Robert D. Putnam and David E. Campbell recently wrote an op-ed piece in the LA Times entitled Walking Away from the Church. The piece deals with “Organized religion’s increasing identification with conservative politics is a turnoff to more and more young adults. Evangelical Protestantism has been hit hard by this development.”
Pulling from recent statistics, the authors state:
The most rapidly growing religious category today is composed of those Americans who say they have no religious affiliation. While middle-aged and older Americans continue to embrace organized religion, rapidly increasing numbers of young people are rejecting it.
This should not surprise anyone as the “Nones”, as they have been come to be known as, are gaining in numbers. In 1990, about 8% of the population affiliated with no organized religious group. In 2009, that number rose to 15%. In 2010, that number is 17%. According to the authors, within the twentysomethings, that number is more like 25-30%. This is indeed a startling statistic.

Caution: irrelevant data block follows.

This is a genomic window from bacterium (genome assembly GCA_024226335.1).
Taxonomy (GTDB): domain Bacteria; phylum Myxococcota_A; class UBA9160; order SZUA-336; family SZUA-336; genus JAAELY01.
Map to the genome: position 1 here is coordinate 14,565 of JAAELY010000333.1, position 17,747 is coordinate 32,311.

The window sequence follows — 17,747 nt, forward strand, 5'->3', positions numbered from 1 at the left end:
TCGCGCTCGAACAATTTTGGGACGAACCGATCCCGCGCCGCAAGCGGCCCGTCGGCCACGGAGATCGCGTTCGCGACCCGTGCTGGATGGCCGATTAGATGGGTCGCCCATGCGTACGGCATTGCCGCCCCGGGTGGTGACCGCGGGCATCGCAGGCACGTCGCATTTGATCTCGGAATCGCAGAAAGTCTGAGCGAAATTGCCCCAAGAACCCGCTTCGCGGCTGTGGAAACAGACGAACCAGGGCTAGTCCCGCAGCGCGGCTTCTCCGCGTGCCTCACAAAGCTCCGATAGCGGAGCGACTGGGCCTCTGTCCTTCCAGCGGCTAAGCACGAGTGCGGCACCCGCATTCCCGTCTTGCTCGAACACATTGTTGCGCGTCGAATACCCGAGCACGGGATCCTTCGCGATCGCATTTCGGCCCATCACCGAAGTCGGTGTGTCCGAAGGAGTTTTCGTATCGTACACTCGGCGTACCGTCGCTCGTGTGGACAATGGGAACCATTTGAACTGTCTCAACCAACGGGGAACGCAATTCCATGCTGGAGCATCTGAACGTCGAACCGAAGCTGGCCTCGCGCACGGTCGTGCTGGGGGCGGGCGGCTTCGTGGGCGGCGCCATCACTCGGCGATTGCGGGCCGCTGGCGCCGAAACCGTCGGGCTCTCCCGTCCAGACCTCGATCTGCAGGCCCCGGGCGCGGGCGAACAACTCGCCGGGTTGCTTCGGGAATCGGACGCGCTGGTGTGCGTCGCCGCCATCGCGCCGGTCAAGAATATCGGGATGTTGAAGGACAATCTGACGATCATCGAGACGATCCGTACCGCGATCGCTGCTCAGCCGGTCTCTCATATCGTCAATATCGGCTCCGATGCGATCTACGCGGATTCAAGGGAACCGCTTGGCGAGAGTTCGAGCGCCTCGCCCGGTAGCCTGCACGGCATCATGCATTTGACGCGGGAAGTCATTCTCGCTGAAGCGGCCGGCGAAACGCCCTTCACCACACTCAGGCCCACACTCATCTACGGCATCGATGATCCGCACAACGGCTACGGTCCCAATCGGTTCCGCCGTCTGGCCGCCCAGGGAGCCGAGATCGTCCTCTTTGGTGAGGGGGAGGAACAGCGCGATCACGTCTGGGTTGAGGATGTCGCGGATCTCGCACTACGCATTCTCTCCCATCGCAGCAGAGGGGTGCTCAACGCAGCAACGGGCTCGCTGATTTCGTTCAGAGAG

The authors then ask what is the cause of this.
The surprising answer, according to a mounting body of evidence, is politics. Very few of these new “nones” actually call themselves atheists, and many have rather conventional beliefs about God and theology. But they have been alienated from organized religion by its increasingly conservative politics.
Is it possible that the conservative politics of Evangelical churches is part of the catalyst that is driving the younger generation away from the church or is there more going on here? Is this, just one of many symptoms for a larger sickness in our church?
Give the full article a read.